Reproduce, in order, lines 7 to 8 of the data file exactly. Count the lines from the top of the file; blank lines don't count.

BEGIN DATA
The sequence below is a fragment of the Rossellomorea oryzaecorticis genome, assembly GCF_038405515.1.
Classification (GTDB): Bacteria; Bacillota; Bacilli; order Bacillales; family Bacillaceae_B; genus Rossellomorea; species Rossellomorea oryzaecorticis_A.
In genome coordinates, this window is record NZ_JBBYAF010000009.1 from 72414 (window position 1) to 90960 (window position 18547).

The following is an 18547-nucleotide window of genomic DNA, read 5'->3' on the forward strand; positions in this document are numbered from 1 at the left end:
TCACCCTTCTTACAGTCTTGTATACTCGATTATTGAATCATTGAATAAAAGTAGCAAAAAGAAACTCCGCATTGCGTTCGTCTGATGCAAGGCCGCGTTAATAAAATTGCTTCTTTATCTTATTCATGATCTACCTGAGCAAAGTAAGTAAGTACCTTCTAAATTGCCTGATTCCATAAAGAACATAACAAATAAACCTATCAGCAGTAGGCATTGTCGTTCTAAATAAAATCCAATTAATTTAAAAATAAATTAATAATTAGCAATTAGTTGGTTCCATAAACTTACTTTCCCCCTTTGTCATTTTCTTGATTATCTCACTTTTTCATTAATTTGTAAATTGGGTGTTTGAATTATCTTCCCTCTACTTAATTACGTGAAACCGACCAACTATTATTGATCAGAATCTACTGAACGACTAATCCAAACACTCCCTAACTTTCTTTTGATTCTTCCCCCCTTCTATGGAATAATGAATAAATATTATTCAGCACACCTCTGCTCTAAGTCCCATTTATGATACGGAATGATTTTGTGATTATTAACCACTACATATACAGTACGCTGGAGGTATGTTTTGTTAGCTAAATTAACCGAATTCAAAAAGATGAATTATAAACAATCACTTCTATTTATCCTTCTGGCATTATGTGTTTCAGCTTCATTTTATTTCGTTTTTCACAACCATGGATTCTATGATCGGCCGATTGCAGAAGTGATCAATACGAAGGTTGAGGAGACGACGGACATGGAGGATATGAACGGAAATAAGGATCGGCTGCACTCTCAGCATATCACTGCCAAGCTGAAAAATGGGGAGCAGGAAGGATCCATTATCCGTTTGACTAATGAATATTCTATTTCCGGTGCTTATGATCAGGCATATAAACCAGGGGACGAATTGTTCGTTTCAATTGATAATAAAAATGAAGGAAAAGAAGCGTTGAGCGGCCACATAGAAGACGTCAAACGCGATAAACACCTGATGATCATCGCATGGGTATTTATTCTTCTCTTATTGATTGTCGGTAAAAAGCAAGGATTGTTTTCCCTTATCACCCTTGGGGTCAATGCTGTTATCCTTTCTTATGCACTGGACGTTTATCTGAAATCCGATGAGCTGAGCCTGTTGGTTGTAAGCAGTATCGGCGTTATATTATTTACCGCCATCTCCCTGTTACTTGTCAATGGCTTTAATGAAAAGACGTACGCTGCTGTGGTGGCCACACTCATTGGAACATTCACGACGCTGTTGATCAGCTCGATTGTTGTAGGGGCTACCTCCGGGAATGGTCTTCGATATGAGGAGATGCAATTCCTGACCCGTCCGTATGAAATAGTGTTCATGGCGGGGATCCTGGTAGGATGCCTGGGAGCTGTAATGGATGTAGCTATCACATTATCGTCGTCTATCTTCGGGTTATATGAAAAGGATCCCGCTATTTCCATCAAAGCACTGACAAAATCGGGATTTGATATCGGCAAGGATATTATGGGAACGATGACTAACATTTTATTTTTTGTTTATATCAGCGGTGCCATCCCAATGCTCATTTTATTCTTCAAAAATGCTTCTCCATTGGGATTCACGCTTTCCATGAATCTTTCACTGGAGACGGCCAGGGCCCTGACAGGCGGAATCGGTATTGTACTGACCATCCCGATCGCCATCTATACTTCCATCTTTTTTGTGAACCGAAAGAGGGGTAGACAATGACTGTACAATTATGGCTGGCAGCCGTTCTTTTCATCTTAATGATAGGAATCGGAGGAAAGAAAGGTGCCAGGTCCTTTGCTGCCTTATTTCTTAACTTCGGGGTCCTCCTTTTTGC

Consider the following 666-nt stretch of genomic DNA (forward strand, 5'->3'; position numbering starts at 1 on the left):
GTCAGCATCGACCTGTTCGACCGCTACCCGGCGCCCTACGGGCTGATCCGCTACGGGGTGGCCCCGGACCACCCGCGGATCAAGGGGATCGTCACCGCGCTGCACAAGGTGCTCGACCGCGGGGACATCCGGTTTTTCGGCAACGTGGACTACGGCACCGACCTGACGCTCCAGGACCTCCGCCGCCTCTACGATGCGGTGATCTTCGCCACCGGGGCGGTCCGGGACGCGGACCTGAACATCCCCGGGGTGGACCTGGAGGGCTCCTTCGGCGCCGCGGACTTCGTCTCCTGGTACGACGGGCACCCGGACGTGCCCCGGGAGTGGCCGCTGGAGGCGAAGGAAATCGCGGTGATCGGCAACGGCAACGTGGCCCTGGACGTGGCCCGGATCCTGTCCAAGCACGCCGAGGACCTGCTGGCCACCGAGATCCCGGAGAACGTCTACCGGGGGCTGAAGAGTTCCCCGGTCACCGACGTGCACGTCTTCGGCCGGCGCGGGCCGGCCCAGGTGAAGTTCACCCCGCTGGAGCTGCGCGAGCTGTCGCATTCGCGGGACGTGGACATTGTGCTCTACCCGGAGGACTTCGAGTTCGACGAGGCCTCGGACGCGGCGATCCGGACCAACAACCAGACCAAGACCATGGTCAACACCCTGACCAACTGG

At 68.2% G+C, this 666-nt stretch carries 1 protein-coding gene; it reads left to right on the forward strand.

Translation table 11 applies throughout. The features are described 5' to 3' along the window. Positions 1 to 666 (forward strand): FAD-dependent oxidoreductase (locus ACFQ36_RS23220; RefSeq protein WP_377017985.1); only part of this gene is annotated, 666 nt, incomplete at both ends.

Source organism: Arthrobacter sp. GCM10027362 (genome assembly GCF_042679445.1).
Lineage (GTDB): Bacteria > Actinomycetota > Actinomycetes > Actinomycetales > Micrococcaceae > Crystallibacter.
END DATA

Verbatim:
GTCAGCATCGACCTGTTCGACCGCTACCCGGCGCCCTACGGGCTGATCCGCTACGGGGTGGCCCCGGACCACCCGCGGATCAAGGGGATCGTCACCGCGCTGCACAAGGTGCTCGACCGCGGGGACATCCGGTTTTTCGGCAACGTGGACTACGGCACCGACCTGACGCTCCAGGACCTCCGCCGCCTCTACGATGCGGTGATCTTCGCCACCGGGGCGGTCCGGGACGCGGACCTGAACATCCCCGGGGTGGACCTGGAGGGCTCCTTCGGCGCCGCGGACTTCGTCTCCTGGTACGACGGGCACCCGGACGTGCCCCGGGAGTGGCCGCTGGAGGCGAAGGAAATCGCGGTGATCGGCAACGGCAACGTGGCCCTGGACGTGGCCCGGATCCTGTCCAAGCACGCCGAGGACCTGCTGGCCACCGAGATCCCGGAGAACGTCTACCGGGGGCTGAAGAGTTCCCCGGTCACCGACGTGCACGTCTTCGGCCGGCGCGGGCCGGCCCAGGTGAAGTTCACCCCGCTGGAGCTGCGCGAGCTGTCGCATTCGCGGGACGTGGACATTGTGCTCTACCCGGAGGACTTCGAGTTCGACGAGGCCTCGGACGCGGCGATCCGGACCAACAACCAGACCAAGACCATGGTCAACACCCTGACCAACTGG

At 68.2% G+C, this 666-nt stretch carries 1 protein-coding gene; it reads left to right on the forward strand.